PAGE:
Most of my recent trail walks have produced little sign of wildlife activity. But on a stroll in the Dredge Lake area, I saw a river otter in a bit of open water near the inlet of the Holding Pond. It soon dove under the ice and came up near the outlet, where the creek flows out to the river. I’ve seen otters here in other winters too and suspect they come up from the river to see if there are any fish to be had, not staying long. And at Point Louisa, there are sometimes scoters, goldeneyes, buffleheads and harlequins.
Over on North Douglas, a tight little bunch of sea lions surged past the boat ramp. A friend and I cruised the Outer Point/Rainforest loops while falling snow quickly covered lots of squirrel tracks. There were a few fresh tracks of a small bird, perhaps a junco, in the snow at the edge of the meadow. A big vole or a mouse had bounded across a gap between clumps of grass on the upper beach, making a leap of about seven inches. Goldeneyes nibbled along the rocks at the edge of the water and, a bit offshore, a little bunch of harlequins dove. Back in the woods, a wren darted out from under a foot bridge into a brushy tangle and then under a big log, not to be seen again.
That little wren is known as the Pacific wren, but it used to be called the winter wren, part of a species that nests widely across North America (and in Eurasia too). But taxonomists got busy and decided that these were really three different species, so they split the old classification and assigned new names. Now there’s the Eurasian wren (Troglodytes troglodytes), the Pacific wren (T. pacificus) that nests along the Pacific coast and in the Pacific Northwest, and the winter wren (T. hiemalis) that nests in the northern part of the eastern U.S. and adjacent Canada—but with a long westward extension of the breeding range out to northern British Columbia, where it overlaps with the Pacific wren.
Most of us could not tell these North American species apart by sight, although the Pacific wren is somewhat darker. But the vocalizations are known to be different. Where the ranges overlap in B. C., males of different song types held territories next to each other. Furthermore, singers of the different songs have different genetics, different enough to justify splitting them into separate species. Now we need information on what the females are doing…selecting males that match their own type?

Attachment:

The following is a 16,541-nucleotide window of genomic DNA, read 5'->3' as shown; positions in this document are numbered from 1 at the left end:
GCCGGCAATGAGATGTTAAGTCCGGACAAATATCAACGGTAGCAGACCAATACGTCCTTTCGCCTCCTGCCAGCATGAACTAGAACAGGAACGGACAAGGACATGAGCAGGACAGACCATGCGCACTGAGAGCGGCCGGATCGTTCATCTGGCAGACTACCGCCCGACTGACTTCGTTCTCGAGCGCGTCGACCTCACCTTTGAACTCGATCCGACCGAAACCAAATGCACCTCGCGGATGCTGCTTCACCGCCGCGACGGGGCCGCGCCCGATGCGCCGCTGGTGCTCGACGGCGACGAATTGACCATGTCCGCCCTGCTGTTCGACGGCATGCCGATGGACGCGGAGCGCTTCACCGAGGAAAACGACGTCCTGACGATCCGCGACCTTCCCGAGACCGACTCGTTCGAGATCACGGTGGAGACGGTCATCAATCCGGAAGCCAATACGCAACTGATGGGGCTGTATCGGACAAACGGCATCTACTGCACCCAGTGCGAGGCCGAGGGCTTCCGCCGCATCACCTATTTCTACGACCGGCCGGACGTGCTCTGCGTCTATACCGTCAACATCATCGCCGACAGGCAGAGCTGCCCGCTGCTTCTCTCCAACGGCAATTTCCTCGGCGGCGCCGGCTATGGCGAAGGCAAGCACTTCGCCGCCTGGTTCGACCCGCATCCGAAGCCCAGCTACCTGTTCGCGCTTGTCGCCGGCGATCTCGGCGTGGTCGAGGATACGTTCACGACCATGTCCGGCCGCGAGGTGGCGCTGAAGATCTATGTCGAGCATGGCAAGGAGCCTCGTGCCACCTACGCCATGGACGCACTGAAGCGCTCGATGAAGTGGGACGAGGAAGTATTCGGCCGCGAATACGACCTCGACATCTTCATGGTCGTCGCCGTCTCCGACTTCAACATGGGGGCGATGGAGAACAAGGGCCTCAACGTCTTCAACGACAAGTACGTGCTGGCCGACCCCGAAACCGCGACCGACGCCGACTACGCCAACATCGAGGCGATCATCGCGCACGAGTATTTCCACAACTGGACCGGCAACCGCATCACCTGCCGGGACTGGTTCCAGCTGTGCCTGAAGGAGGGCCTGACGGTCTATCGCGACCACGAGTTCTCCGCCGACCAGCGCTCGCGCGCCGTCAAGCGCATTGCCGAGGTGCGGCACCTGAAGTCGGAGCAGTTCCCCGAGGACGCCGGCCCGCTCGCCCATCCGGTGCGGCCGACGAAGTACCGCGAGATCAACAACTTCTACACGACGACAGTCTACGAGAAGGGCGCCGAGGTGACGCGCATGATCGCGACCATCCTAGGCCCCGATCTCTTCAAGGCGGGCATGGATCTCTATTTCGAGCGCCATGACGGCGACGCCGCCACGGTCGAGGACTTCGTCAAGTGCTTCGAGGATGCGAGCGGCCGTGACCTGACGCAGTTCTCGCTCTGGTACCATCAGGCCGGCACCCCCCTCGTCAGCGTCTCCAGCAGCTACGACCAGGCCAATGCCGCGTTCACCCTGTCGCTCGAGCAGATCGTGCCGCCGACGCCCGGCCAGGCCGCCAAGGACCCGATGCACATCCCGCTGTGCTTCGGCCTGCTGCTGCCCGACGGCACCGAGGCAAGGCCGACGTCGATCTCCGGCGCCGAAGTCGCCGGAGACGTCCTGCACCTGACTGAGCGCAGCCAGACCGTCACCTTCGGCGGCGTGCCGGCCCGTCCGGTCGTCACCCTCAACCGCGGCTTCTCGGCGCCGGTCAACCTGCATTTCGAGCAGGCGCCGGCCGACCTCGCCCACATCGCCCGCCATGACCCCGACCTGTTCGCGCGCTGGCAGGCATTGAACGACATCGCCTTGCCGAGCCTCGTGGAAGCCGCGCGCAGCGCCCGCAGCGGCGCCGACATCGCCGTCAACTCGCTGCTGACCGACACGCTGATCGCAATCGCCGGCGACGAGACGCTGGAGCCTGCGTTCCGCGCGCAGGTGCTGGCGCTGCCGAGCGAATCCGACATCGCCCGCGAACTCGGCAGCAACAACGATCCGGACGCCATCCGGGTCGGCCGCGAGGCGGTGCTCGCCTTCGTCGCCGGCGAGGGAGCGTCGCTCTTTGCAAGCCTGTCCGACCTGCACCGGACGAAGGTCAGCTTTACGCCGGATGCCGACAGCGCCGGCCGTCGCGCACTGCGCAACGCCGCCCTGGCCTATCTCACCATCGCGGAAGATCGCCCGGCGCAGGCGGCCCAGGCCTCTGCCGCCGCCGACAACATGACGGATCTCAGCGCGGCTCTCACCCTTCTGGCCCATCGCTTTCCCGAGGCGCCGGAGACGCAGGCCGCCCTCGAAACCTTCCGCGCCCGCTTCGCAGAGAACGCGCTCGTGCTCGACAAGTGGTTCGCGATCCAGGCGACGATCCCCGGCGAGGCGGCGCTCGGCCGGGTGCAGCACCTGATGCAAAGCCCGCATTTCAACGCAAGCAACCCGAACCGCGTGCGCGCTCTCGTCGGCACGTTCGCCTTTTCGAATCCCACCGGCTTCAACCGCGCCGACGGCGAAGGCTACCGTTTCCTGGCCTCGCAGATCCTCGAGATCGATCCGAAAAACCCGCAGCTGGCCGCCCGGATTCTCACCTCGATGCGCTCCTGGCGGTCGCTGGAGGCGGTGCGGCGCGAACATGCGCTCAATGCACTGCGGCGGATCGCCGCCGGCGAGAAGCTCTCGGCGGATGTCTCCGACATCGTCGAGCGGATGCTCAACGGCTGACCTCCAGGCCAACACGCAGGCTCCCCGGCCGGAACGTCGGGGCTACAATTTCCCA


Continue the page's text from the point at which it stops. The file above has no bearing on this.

And the taxonomists may have fun with another bird, known to us as Steller’s jay. Bird-watchers have noted the existence of plumage variation in various parts of the species’ range: Coastal jays have short black crests, blue forehead streaks, no eyebrow mark. Interior jays are similar but have a white eyebrow mark. Rocky Mountain jays have a long black crest and white marks on forehead and eyebrow. (In addition, jays in Guatemala and southern Mexico have blue, not black, crests.)
Geneticists got to work on comparing the Rocky Mountain jays with the Coastal/Interior jays and found significant genetic differences. That pair of populations is at least as different genetically as other pairs that are now accepted as different species: for instance, alder and Traill’s flycatchers, red-breasted and red-naped sapsuckers, white-crowned and white-throated sparrows. Furthermore, the Rocky Mountain jays occupy areas with different vegetation, a different climatic regime, and probably had a different history during glacial times.
So the researchers suggested some new names, perhaps officially becoming names of separate species. The Rocky Mountain forms might be called the long-crested jay (or perhaps the long-crested Steller’s jay), while the coastal/interior forms might be called the blue-fronted jay (or the blue-fronted Steller’s jay). More distinctions probably lurk down the taxonomic road!
Why bother with such distinctions?
From a scholarly perspective: sometimes, when we compare two very similar things (in this case, species), we discover that some tiny, subtle difference is actually not subtle at all but has significant ramifications for ecology and behavior. These discoveries expand our understanding. Furthermore, if two populations are sufficiently different to rank as separate species, they are capable of evolving in different, independent, directions, acquiring new, distinctive traits. Discovering those new directions increases our understanding of the ecological system.
In directly practical matters, distinguishing related but separate species is a useful tool for conservation: population trends can be monitored separately, not obscured by whatever is happening in the whole taxonomic complex. In this era of massive declines in many populations, it is useful to know how each population is faring.
• Mary F. Willson is a retired professor of ecology. “On the Trails” appears every Wednesday in the Juneau Empire.